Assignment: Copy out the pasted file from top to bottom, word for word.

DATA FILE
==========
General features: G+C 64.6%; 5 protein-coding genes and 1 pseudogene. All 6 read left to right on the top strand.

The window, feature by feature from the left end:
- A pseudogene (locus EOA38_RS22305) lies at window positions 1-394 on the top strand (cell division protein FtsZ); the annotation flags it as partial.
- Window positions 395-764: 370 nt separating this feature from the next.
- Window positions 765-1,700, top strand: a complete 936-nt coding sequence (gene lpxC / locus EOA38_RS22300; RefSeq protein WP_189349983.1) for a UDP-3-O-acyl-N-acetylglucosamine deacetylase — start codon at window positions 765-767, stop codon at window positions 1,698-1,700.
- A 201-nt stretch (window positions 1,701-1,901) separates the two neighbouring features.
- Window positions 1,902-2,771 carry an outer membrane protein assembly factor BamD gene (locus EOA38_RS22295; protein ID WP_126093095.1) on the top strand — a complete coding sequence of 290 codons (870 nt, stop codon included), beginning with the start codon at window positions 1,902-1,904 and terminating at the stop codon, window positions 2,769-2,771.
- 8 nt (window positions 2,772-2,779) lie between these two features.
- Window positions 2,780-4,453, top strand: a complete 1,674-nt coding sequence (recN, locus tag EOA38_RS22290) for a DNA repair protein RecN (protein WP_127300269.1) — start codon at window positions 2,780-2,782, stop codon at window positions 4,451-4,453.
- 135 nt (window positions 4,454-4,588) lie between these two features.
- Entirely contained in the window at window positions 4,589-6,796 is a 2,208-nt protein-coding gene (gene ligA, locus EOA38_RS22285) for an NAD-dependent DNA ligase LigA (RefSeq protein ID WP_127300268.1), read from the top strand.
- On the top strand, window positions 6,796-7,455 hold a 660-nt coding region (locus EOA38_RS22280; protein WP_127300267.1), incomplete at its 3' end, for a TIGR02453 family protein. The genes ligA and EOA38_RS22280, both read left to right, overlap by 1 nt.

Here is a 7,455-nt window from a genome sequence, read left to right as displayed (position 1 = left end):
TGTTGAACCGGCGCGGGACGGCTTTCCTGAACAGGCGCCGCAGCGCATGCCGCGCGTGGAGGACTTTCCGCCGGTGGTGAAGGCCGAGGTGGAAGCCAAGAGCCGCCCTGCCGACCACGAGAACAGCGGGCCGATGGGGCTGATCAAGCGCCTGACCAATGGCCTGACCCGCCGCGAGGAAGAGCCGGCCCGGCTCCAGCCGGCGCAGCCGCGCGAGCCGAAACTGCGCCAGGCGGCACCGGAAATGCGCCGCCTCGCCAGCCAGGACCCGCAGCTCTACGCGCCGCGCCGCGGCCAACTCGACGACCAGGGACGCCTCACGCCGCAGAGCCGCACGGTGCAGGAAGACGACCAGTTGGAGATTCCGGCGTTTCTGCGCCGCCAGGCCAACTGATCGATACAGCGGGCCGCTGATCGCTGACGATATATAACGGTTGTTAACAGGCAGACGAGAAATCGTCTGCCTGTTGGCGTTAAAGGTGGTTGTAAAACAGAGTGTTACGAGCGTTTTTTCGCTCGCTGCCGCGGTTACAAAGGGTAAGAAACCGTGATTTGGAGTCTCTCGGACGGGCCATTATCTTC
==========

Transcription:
General features: G+C 64.6%; 5 protein-coding genes and 1 pseudogene. All 6 read left to right on the top strand.

The window, feature by feature from the left end:
- A pseudogene (locus EOA38_RS22305) lies at window positions 1-394 on the top strand (cell division protein FtsZ); the annotation flags it as partial.
- Window positions 395-764: 370 nt separating this feature from the next.
- Window positions 765-1,700, top strand: a complete 936-nt coding sequence (gene lpxC / locus EOA38_RS22300; RefSeq protein WP_189349983.1) for a UDP-3-O-acyl-N-acetylglucosamine deacetylase — start codon at window positions 765-767, stop codon at window positions 1,698-1,700.
- A 201-nt stretch (window positions 1,701-1,901) separates the two neighbouring features.
- Window positions 1,902-2,771 carry an outer membrane protein assembly factor BamD gene (locus EOA38_RS22295; protein ID WP_126093095.1) on the top strand — a complete coding sequence of 290 codons (870 nt, stop codon included), beginning with the start codon at window positions 1,902-1,904 and terminating at the stop codon, window positions 2,769-2,771.
- 8 nt (window positions 2,772-2,779) lie between these two features.
- Window positions 2,780-4,453, top strand: a complete 1,674-nt coding sequence (recN, locus tag EOA38_RS22290) for a DNA repair protein RecN (protein WP_127300269.1) — start codon at window positions 2,780-2,782, stop codon at window positions 4,451-4,453.
- 135 nt (window positions 4,454-4,588) lie between these two features.
- Entirely contained in the window at window positions 4,589-6,796 is a 2,208-nt protein-coding gene (gene ligA, locus EOA38_RS22285) for an NAD-dependent DNA ligase LigA (RefSeq protein ID WP_127300268.1), read from the top strand.
- On the top strand, window positions 6,796-7,455 hold a 660-nt coding region (locus EOA38_RS22280; protein WP_127300267.1), incomplete at its 3' end, for a TIGR02453 family protein. The genes ligA and EOA38_RS22280, both read left to right, overlap by 1 nt.

Here is a 7,455-nt window from a genome sequence, read left to right as displayed (position 1 = left end):
TGTTGAACCGGCGCGGGACGGCTTTCCTGAACAGGCGCCGCAGCGCATGCCGCGCGTGGAGGACTTTCCGCCGGTGGTGAAGGCCGAGGTGGAAGCCAAGAGCCGCCCTGCCGACCACGAGAACAGCGGGCCGATGGGGCTGATCAAGCGCCTGACCAATGGCCTGACCCGCCGCGAGGAAGAGCCGGCCCGGCTCCAGCCGGCGCAGCCGCGCGAGCCGAAACTGCGCCAGGCGGCACCGGAAATGCGCCGCCTCGCCAGCCAGGACCCGCAGCTCTACGCGCCGCGCCGCGGCCAACTCGACGACCAGGGACGCCTCACGCCGCAGAGCCGCACGGTGCAGGAAGACGACCAGTTGGAGATTCCGGCGTTTCTGCGCCGCCAGGCCAACTGATCGATACAGCGGGCCGCTGATCGCTGACGATATATAACGGTTGTTAACAGGCAGACGAGAAATCGTCTGCCTGTTGGCGTTAAAGGTGGTTGTAAAACAGAGTGTTACGAGCGTTTTTTCGCTCGCTGCCGCGGTTACAAAGGGTAAGAAACCGTGATTTGGAGTCTCTCGGACGGGCCATTATCTTC